Quick Tip: Attempt to determine cause by careful evaluation and relevant investigations. Treat reversible causes where possible and appropriate.
Infection: UTI, pneumonia, gastro-enteritis, oropharyngeal candidiasis, meningitis.
Metabolic: Renal impairment, hypercalcaemia, tumour toxins.
Drug-related: Opioids, diuretics, NSAIDs, antibiotics
Chemotherapy and radiotherapy deserve special mention and a specific management plan which is detailed in its own individual section
Gastric stasis causes
Pyloric tumour/nodes, ascites, hepatomegaly, opioids, anticholinergic drugs, autonomic neuropathy, gastritis, ulceration, obstruction, ascites
Obstruction is a cause of gastric stasis which deserves special mention and a specific management plan which is detailed in its own individual section
Organ damage causes
Distension, distortion, obstruction, radiotherapy
Raised intracranial pressure, vestibular disease, motion sickness.
Anxiety, associations of sights/smells.
Table of causes and suggested anti-emetic treatment
Causes and suggested treatment
Information and possible features
Persistent, often severe, nausea unrelieved by vomiting.
Chemotherapy or radiotherapy
Acute: follow oncology guidelines
Combination ondansetron and/or corticosteroids and/or aprepitant
Precipitates release of serotonin
Useful to distinguish between ‘acute’ and ‘delayed’ phase.
Metoclopramide or domperidone
Consider trial of steroids
Fullness/regurgitation, reduced appetite, nausea relieved by vomiting (often large volume and undigested). Functional obstruction (failure of GI motility). Partial bowel obstruction (flatus PR, no colic).
Management detailed in specific section
May be high, low or multiple levels.
High causes regurgitation, forceful vomiting of undigested food. Low causes colicky pain, large volume (possibly faeculent) vomits.
Damage to thoracic, abdominal or pelvic viscera caused by malignancy or treatment.
Raised intracranial pressure/intra-cerebral causes
Headache, visual disturbance, other neurological signs.
Ondansetron / granisetron
Precipitates release of serotonin
Consider non-drug treatment options first. Then benzodiazepine then levomepromazine
E.g., anxiety, fear, anticipation
Consider cyclizine, or haloperidol if chemical cause most likely, or levomepromazine
Terminal phase or patient too ill for investigation
Quick Tip: Commonly used antiemetic drugs are cyclizine, haloperidol, levomepromazine, metoclopramide, more specific and targeted anti-emetics include aprepitant, dexamethasone, domperidone, hyoscine butylbromide, octreotide, olanzepine and ondansetron.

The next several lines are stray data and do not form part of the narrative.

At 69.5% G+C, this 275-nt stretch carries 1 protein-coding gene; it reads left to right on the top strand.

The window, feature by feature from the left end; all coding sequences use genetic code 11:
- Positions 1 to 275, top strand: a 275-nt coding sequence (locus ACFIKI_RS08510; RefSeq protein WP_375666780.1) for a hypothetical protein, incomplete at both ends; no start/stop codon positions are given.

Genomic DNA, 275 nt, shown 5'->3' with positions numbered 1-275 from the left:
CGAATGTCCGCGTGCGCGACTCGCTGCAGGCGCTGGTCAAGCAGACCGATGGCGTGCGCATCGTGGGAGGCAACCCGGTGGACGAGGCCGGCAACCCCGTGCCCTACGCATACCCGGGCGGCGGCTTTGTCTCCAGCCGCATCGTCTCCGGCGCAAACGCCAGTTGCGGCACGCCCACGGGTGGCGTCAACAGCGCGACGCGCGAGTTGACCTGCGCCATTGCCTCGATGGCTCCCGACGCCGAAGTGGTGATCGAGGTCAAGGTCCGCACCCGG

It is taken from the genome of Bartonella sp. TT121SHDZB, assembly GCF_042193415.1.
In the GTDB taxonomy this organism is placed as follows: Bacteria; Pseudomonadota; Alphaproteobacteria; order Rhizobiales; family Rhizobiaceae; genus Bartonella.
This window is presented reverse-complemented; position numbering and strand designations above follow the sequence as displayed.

Route and regime
Review – reassess symptom control within 24 hours
Commonly used antiemetic drugs
CYCLIZINE – antihistaminic, anticholinergic anti-emetic.
Some specialists believe that the anticholinergic effects of cyclizine block the action of metoclopramide therefore it is recommended that these two drugs are not combined.
Caution in advanced heart failure and Parkinson’s disease. May cause cognitive impairment/drowsiness.
DOSE: PO/SC: 50mg TDS. Syringe Driver: 150mg/24hrs. If SC use causes skin irritation, dilute to maximum possible volume with water for injection and seek specialist advice if problem persists.
HALOPERIDOL – centrally acting anti-emetic. Most potent D2 antagonist.
Illogical to combine with metoclopramide because both act by central dopamine antagonism. Contra-indicated in Parkinson’s disease.
DOSE: PO/SC: 0.5-3mg ON. Syringe Driver: 0.5-3mg/24hrs. (5mg max dose if necessary).
LEVOMEPROMAZINE - broad spectrum anti-emetic. Consider for refractory/persistent symptoms.
Risk of sedation and hypotension (even at low dose).
Contra-indicated in Parkinson’s disease and Seizures.
If prescribed regularly, give at night. Some specialists recommend very low doses (2.5-5mg) to avoid any risk of sedation.
DOSE: PO/SC: 6.25-25mg ON. Syringe Driver: 6.25-25mg/24 hrs.
METOCLOPRAMIDE - prokinetic and centrally acting anti-emetic.
Some specialists believe the action of metoclopramide is blocked by cyclizine and therefore it is recommended that these drugs are not combined.
Contra-indicated in Parkinson’s disease, complete obstruction and recent GI surgery.
DOSE: PO/SC: 10mg TDS to 20mg QDS. Syringe Driver: 30-60mg/24hrs. Higher doses and long-term use under specialist supervision.
More specific and targeted anti-emetics include:
APREPITANT – a neurokinin receptor antagonist. An adjunct in chemotherapy induced nausea/vomiting.
DOSE: follow oncology advice.
DEXAMETHASONE – corticosteroid. Adjuvant anti-emetic. Stop if no obvious effect within 3-7 days. If continued seek specialist advice due to long term side effects.
DOSE: PO/SC: 4-8mg per day (given before Noon). 16mg initially in raised intracranial pressure.
DOMPERIDONE - prokinetic anti-emetic.
Action blocked by anticholinergic effect of cyclizine: do not combine. Domperidone does not cross blood/brain barrier so avoids extrapyramidal effects of metoclopramide.
DOSE: PO: 10mg TDS. Higher doses and long-term use under specialist supervision as may prolong QT interval with risk of cardiac dysrhythmia.
HYOSCINE BUTYLBROMIDE – antimuscarinic. Reduces GI motility and secretions. Antimuscarinic effect may reduce efficacy of prokinetics. Limited efficacy by mouth – avoid by oral route.
DOSE: SC: 20mg 1-hrly as required up to three doses. Syringe Driver: 60mg-120mg/24hrs.
OCTREOTIDE – somatostatin analogue. Reduces GI secretions.
DOSE: Syringe Driver 250-1000micrograms/24hrs.
OLANZAPINE – centrally active broad-spectrum antiemetic. May be useful in those patients intolerant to haloperidol and/or levomepromazine.
DOSE: Seek specialist palliative care advice.
ONDANSETRON - 5HT3 receptor antagonists. Only recommended post-op and in the acute phase of chemotherapy/radiotherapy treatment. Other indications only under specialist supervision. Can cause severe constipation.
DOSE: follow oncology guidelines. PO/SC: 4-8mg BD-TDS. Syringe Driver 16mg/24hrs.
PCF7 need page numbers